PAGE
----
Forest damage at Nusshard, Fichtelgebirge, Germany, in September 1989. In 1983, Zech and Pop diagnosed at this location, for the first time, Mg deficiency in young trees which was previously unknown in this area. During the next 10 years, the visible signs of Mg deficiency developed throughout the Fichtelgebirge. Mg deficiency does not necessarily lead to death of trees, but causes yellowing and early needle loss; combined with frost and drought it causes damage leading to thinning of crowns. With the death of a few individual trees the remaining trees have a better Mg supply. Thus, in the short term, the remaining trees recover but may die later. Thus, slowly, the stand of trees dies from stress, i.e. each year a few trees fall, so that in the end the stand has only a few trees which succumb to external factors. Bark beetles increased the rate of tree death as they attacked the relatively healthy trees rather than those suffering severe Mg stress. At the end of the 1980s, about 10,000 ha was affected in the Fichtelgebirge. Increased tree removal and liming helped to regenerate these forests; this occurred during the time when less S02 and SO4" was released due to changes in the law regulating combustion of coal. Critics doubted that forest dieback had anything to do with the amount of pollution in the atmosphere or that the trees were dying as a result of S02 and SO^". Rather they considered that it was due to complex forest "diseases" primarily related to factors in the soil that weakened the plant. The only way to confirm the cause would be to subject forest areas again to pollution, equivalent to values in the 1970s. The scientific investigations stimulated the "Advisory Council of the Federal Republic of Germany on Forest Decline" (Forschungsbeirat Waldschaden der Bundesregierung) in 1986 to conclude that, in all the different forms of forest dieback that were studied, air pollution played a significant role. Photo E.-D. Schulze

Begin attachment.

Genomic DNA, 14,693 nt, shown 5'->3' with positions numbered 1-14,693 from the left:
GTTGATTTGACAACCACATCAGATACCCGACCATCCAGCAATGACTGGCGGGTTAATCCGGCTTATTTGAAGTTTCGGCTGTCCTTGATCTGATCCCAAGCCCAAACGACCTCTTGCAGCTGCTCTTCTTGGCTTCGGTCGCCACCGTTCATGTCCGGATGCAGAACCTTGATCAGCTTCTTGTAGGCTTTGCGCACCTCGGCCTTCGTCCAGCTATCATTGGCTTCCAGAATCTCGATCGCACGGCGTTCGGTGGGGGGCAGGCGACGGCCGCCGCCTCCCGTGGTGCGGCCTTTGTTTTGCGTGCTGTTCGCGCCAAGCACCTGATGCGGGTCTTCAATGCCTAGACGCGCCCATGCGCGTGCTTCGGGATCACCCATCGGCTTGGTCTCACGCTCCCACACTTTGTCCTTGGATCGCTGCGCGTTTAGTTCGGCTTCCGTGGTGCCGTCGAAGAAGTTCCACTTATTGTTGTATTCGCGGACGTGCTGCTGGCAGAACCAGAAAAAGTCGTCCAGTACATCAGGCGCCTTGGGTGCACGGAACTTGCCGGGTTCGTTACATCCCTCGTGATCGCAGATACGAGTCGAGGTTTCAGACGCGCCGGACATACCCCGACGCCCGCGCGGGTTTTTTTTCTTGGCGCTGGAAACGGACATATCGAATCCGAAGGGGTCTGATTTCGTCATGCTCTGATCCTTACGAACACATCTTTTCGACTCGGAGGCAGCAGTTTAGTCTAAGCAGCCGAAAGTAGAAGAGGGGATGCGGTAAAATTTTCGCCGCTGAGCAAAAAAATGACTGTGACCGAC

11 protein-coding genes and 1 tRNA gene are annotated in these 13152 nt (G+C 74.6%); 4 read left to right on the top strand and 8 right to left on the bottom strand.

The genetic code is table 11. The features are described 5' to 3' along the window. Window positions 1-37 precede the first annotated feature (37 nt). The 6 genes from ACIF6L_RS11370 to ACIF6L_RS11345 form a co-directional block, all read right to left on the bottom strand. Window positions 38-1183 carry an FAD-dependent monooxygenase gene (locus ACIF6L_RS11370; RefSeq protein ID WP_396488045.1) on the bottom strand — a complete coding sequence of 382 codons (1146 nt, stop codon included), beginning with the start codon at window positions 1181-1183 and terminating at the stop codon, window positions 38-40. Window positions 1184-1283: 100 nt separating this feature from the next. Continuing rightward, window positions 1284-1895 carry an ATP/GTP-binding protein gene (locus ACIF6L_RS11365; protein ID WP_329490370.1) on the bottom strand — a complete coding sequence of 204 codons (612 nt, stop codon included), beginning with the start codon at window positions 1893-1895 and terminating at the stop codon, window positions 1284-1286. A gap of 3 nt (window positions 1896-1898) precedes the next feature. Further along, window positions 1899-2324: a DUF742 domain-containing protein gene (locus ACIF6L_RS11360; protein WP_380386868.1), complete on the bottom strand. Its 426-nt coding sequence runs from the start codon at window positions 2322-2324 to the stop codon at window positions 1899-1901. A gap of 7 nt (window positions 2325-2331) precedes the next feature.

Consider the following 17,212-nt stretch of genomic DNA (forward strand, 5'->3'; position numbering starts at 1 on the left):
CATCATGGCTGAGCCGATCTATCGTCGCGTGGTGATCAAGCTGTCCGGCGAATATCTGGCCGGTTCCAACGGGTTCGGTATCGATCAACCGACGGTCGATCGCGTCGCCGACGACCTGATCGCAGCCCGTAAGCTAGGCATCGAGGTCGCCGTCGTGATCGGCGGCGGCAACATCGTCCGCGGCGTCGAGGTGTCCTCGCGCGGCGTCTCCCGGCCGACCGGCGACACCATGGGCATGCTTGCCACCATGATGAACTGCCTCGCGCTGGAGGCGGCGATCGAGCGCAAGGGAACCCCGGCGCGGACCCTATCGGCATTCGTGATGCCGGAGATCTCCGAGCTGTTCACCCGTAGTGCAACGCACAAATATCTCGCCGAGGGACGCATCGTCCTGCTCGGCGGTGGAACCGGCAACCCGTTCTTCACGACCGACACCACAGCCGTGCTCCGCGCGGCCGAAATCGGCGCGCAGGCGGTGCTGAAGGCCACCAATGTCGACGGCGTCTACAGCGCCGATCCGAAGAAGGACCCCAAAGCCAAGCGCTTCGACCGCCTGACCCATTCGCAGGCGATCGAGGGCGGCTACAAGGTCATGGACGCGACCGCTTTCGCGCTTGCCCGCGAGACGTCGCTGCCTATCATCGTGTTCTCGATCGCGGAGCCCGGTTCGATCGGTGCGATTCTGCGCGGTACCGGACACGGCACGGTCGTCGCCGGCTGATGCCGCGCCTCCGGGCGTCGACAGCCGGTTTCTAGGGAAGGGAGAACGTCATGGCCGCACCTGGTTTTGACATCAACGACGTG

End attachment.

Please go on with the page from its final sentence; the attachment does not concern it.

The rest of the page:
It is possible to demonstrate processes and interactions of organisms at the scale of the ecosystem in various ways (Mooney et al. 1991). These are:
• observation of natural catastrophes (El Niño);
• observation of the consequences of human intervention (clearing of forests, acid rain);
• experiments with radioactive labelled materials (e.g. release of 14C from atomic bomb tests);
• ecosystem experiments (fumigation with C02,
These "experiments" allow observations over areas differing in size (even globally) of the effects of climate change or of interference on ecosystems, or determination of the transport of particular substances in ecosystems. This is particularly important as scientifically planned experiments in ecosystems are not acceptable to the public or they are not practicable.
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